Parliamentarians’ Celebrate International Day for Street Children

Parliamentarians’ Celebrate International Day for Street Children

Pak Chronicle Report


International Day for Street Children, a moment to review the challenges experienced by street children in Pakistan today, to reinforce the rights to which they are entitled, and to consider the role of different stakeholders in offering protection and support.

Street-connected children or “street children” are children who depend on the street to live and/or work and often have strong connections to public spaces to carry out their day to day activities.

On this day, a virtual multi-stakeholder consultation was facilitated by Cities for Children and the Special Parliamentary Committee on Child rights and the SDGs Secretariat, supported by the international Consortium for Street Children. The theme was “Access for Street Children” and the discussion was focused on three main elements: Who are “street children”; what are the challenges in access to education; and what are the obstacles in access to justice. Participants included parliamentarians across all political parties, civil society, social protection and welfare departments, journalists and grassroots organisations, stated a press release issued on Tuesday.

Human Rights Minister Dr Shireen Mazari was a keynote speaker and reiterated the government’s commitment to justice for street children. “Justice begins with the basic rights in the constitution; right to health, right to education, right to protection.”

Second speaker was the Deputy Commission of Islamabad Mr. Hamza Shafqaat, who spoke about the implementation challenges in dealing with children on the streets, especially in the context of rising poverty and urban crime.

The roundtable component of the event was moderated by MNA Mehnaz Aziz, convener of the Parliamentary Group on Child Rights. It started with a video including the lived experiences of children connected to the streets and their real struggles in continuing education, as well as their interaction with police and law enforcement authorities. The poignant testimonies from children and young people showed kicked off a discussion around what it means to be able to give children the right to education as is promised to them under Article 25-A, while navigating challenges like intergenerational poverty, debt and concerns about their next meal.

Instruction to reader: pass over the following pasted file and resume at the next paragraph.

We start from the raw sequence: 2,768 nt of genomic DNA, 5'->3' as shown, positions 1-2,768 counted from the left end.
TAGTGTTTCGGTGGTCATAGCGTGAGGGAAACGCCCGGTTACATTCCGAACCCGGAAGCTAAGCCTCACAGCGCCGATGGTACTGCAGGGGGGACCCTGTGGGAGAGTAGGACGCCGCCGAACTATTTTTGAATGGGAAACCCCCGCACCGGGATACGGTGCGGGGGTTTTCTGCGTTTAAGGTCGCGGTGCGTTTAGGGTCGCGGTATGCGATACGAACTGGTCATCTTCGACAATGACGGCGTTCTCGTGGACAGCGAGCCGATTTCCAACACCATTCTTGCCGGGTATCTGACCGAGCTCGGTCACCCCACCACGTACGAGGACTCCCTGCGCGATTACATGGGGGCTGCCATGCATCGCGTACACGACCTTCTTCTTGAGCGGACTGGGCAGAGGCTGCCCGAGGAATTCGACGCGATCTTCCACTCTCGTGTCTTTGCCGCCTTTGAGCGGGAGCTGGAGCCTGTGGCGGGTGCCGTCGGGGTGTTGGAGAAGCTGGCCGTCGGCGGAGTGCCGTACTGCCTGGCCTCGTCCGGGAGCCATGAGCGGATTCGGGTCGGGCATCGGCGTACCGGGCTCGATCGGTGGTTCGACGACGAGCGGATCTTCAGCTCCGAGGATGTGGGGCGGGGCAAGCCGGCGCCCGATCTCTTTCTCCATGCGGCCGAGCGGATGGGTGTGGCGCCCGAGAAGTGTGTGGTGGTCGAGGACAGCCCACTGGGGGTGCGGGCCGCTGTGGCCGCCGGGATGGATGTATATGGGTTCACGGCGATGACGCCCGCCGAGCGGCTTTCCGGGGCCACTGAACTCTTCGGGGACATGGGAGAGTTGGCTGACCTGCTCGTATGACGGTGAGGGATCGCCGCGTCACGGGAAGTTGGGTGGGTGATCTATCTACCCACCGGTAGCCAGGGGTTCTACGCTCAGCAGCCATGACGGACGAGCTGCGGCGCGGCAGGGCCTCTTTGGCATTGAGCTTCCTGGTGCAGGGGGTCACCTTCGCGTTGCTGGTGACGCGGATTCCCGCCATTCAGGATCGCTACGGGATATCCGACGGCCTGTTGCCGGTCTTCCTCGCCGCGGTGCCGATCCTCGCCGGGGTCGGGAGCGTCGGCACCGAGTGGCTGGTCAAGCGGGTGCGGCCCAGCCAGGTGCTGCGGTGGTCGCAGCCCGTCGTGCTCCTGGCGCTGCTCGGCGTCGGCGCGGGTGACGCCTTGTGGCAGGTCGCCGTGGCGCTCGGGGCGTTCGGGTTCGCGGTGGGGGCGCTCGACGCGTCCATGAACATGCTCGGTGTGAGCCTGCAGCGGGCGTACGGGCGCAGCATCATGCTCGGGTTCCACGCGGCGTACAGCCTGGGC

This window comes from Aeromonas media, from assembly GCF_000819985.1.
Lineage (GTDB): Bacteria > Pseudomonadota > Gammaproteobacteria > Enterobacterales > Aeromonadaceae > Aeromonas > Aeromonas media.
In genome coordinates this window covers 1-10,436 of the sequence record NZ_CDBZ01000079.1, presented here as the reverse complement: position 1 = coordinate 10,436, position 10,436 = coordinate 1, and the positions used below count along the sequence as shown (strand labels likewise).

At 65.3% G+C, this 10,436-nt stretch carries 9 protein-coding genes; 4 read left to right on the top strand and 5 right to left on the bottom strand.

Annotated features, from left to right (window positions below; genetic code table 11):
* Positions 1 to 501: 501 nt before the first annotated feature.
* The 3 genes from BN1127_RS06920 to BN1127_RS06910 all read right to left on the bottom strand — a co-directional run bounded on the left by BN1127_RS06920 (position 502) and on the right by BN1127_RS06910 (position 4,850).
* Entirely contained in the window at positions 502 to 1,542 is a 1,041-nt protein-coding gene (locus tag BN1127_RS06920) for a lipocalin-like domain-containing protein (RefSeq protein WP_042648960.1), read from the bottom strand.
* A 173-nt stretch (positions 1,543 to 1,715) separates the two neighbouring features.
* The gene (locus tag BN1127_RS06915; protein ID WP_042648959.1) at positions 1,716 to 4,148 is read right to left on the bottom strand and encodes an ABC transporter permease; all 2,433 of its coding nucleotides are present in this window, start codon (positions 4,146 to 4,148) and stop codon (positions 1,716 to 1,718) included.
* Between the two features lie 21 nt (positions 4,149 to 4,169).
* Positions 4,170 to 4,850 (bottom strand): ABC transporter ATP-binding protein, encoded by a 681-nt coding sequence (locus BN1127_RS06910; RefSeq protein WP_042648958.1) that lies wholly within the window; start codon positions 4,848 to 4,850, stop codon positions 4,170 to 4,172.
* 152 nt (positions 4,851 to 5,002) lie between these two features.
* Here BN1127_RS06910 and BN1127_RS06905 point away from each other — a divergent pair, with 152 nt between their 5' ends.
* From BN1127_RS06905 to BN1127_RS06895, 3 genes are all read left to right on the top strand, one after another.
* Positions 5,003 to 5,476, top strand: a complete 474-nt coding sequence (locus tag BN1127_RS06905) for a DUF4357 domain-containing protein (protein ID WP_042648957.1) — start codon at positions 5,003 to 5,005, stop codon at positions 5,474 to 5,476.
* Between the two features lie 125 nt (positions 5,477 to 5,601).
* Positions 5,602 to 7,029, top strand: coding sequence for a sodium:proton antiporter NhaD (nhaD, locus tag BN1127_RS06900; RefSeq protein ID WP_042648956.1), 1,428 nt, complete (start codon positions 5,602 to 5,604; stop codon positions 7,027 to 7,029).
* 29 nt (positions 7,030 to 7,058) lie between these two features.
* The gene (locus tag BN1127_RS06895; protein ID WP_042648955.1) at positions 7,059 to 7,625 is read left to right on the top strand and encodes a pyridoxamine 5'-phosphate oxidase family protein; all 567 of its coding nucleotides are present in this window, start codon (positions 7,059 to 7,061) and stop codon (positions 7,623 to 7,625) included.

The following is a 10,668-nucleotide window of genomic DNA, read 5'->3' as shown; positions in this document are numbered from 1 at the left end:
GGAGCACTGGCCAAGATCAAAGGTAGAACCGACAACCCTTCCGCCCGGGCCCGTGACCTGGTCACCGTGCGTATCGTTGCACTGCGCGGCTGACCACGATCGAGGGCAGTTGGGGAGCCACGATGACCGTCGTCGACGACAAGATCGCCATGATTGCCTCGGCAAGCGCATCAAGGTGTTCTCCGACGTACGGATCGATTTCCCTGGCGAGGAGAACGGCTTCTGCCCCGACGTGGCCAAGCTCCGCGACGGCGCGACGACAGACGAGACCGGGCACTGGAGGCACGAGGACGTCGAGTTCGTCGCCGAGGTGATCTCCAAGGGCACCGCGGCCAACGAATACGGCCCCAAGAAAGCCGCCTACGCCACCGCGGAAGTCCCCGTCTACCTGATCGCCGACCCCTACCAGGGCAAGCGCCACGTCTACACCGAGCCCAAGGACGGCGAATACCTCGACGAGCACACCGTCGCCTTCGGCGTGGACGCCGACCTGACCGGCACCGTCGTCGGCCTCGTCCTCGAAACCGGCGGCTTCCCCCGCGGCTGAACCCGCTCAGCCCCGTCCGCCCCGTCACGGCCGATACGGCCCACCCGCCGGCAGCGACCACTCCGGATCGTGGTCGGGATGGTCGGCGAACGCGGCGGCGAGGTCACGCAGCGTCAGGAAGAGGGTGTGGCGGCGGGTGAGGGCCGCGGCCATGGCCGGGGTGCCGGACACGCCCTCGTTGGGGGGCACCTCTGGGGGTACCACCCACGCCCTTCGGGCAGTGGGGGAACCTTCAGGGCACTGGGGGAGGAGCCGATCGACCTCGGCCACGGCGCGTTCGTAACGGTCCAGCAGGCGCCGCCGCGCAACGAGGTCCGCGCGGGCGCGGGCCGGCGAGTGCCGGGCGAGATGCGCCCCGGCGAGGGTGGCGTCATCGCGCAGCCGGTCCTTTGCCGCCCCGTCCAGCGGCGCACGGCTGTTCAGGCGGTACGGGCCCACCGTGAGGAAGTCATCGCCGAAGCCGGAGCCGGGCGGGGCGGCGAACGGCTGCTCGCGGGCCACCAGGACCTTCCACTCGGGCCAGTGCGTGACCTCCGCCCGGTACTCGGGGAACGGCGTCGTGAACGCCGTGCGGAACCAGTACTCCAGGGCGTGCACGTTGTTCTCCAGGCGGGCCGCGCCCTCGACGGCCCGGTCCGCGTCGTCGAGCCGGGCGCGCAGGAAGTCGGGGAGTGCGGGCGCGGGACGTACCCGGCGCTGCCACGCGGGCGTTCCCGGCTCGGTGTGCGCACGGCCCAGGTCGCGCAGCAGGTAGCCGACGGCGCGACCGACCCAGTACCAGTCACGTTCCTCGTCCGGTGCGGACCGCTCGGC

Participants included Sarah Ahmed from the Child Welfare and Protection Bureau in Lahore; MNA Kheso Maal Daas from Sindh; MNA Munawwara Bibi Baloch from Balochistan and Riaz Fatyana all sharing experiences from their context.

There was recognition of the multiple identities of street children, who as Shandana Gulzar Khan mentioned are not all from organised gangs, but also belong to communities affected by poverty – or displaced by conflict and the War on Terror.

An important social protection angle was present, with representation from the Ehsaas programme. Rozina Khalid talked about the incentives being offered for children to enroll in school, particularly girls, and essential services like free healthcare. Civil society offered important practical perspectives based on their work – from solutions for child protection, to the importance of working closely with communities and tailoring education and protection solutions based on their reality. Participating organisations included Good Development Pakistan; Sahil, which works on issues of child abuse and emphasised the importance of the rehabilitation process; Dost Foundation from Peshawar and the Pehli Kiran Schools in Islamabad, offering non-formal education to children connected to the streets.

Some recommendations that emerged were to ensure coordination of efforts across government and civil society, with possible formation of an umbrella network. There is also a need to review the implementation of legislation like the vagrancy laws that lead to criminalisation of street children. The role of shelters and child protection units should be reviewed, in order to reach sustainable solutions – and in terms of social protection, one challenge is to be able to reach and support those who fall through the cracks of social safety nets due to lack of documentation.

Finally, as summed up by Madeeha Ansari from Cities for Children, it is important to acknowledge the complexity of the situation when it comes to street-connected children – to understand communities and their constraints, and include their voices when crafting policies and programmes that affect them, concluded the press statement.




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